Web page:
Iowa has historically been a pioneer in utilizing abandoned
railroad corridors for trail projects. These corridors are ideal for trail
users, especially people with mobility impairments and older adults because
they offer continuous, nearly flat routes. However, because the trails are
often located on elevated rail beds, care must be taken to develop accessible
pathways to all trailheads and access points.
Railroad corridors also offer the advantage of a continuous
right of way under single ownership. Trails can replace or join railroads
without taking any new land out of production. To assemble this type of corridor
piecemeal would be nearly impossible, and prohibitively expensive. Conversion
of abandoned railroad corridors to trails has caused some controversy, however,
primarily from adjacent landowners. When a trail is implemented on an abandoned
railroad corridor, the trail owner must assume the responsibility and liability
of the railroad, as provided by the Iowa Code, and should establish a working
relationship with landowners along the corridor. The following guidelines
apply to trail projects located on abandoned railroad corridors.
- Work with adjacent landowners from the beginning of the trail planning
- The trail owner should keep the corridor free of weeds, especially invasive
species that could impact adjacent crops.
- The trail owner should assume responsibility for drainage of the trail,
ensuring that water does not divert onto adjacent property. Because a railroad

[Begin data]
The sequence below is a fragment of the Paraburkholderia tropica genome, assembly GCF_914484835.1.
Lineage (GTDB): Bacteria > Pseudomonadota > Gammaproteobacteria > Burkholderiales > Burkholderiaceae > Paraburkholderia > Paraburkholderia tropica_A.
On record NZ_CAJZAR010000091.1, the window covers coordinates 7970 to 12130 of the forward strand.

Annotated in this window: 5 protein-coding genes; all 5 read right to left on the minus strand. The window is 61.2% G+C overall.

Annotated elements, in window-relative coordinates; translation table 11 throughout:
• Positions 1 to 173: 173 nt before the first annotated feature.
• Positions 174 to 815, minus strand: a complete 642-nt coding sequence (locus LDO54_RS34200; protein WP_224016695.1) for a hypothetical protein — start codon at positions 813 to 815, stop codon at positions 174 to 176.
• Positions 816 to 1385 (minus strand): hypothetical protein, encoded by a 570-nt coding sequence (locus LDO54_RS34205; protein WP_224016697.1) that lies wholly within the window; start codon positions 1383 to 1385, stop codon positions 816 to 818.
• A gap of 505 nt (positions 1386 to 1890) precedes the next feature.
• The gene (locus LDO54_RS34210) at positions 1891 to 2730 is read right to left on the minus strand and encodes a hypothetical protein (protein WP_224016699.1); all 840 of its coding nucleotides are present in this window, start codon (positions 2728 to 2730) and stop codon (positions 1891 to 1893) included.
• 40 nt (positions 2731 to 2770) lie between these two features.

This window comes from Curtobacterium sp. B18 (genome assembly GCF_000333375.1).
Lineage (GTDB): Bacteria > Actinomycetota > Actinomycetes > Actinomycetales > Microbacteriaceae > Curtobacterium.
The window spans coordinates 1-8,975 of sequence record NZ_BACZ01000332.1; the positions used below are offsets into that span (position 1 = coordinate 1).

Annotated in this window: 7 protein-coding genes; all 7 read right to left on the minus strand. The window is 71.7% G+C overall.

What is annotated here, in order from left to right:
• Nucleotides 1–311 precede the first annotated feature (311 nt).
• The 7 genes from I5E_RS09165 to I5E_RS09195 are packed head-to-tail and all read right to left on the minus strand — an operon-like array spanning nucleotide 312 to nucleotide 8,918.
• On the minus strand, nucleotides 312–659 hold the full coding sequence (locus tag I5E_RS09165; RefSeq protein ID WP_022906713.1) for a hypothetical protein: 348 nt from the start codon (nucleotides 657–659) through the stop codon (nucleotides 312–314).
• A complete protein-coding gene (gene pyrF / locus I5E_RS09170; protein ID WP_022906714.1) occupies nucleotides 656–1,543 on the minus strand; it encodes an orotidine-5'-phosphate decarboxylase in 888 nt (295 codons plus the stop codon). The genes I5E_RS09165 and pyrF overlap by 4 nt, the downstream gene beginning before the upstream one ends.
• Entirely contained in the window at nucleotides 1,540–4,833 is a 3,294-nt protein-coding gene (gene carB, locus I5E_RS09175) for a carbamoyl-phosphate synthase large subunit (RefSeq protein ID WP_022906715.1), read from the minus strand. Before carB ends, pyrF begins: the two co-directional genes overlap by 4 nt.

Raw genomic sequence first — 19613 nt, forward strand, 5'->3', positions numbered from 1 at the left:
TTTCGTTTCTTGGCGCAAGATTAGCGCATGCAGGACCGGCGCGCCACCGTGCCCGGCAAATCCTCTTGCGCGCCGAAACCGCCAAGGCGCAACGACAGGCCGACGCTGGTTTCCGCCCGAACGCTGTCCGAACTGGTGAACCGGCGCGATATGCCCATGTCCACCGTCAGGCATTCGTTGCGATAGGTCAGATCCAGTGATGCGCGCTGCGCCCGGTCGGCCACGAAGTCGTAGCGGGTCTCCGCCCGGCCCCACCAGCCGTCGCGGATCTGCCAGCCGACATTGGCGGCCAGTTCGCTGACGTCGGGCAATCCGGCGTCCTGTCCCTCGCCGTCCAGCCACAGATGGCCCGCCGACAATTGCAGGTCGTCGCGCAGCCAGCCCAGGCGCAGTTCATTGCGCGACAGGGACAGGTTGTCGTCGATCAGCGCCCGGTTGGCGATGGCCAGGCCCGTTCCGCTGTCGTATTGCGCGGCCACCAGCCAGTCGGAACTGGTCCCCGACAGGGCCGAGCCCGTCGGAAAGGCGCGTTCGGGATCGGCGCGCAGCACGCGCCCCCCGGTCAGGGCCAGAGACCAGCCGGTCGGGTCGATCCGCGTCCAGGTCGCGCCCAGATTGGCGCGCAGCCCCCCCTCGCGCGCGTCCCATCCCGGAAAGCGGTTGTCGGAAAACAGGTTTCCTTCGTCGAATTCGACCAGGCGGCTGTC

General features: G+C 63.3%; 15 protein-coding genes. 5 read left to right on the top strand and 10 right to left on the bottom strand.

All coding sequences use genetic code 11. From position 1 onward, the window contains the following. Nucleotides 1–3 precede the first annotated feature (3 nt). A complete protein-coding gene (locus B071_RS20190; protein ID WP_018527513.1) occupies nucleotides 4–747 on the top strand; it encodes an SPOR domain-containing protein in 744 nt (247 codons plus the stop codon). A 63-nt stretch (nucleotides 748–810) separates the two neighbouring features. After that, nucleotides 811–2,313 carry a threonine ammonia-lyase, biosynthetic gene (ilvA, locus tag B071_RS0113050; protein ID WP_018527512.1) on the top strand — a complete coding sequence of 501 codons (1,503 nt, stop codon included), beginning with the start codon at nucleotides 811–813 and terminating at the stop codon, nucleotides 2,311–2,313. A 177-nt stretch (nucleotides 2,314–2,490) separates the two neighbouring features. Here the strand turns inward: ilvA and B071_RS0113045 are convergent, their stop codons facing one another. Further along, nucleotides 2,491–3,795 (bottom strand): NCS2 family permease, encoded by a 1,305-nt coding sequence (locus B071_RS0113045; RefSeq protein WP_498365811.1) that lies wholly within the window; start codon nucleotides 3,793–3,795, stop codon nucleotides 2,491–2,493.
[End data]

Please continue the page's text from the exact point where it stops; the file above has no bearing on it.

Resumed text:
corridor's surface is mostly permeable, paving the surface will cause an
increase in runoff. Adequate drainage of the trail is necessary.
- The trail owner should provide appropriate support services along the
trail (see "Support Services" ).
- Where necessary, provide agricultural access across the trail for adjacent
landowners (see "At-Grade
- Where necessary, install a vegetative buffer or fence between the trail
and adjacent property.
- Liability issues should be clearly articulated prior to trail implementation.
In limited cases, trails may be implemented in railroad
corridors that are still active. This may occur where the right-of-way is
wide or where train traffic is infrequent or travels at low speeds. This
"rail-with-trail" method can be employed when a two- or three-track
mainline eliminates one track but maintains its full right-of-way width.
This type of trail facility requires extensive cooperation with the railroad.
The following guidelines apply to trails implemented within active rail corridors.
- The edge of the trail should be at least 25 feet from the centerline
of the active tracks (see Figure 4-4).
- If a trail passes closer to the active track than 25 feet, fencing should
be installed at the edge of the trail (see Figure 4-4).
FIGURE 4-4: RAILROAD BUFFERS
Planning and Designing Rail-Trails on Abandoned Rail
Road Management and Engineering Journal
"Rails With Trails," Rails-to-Trails Conservancy.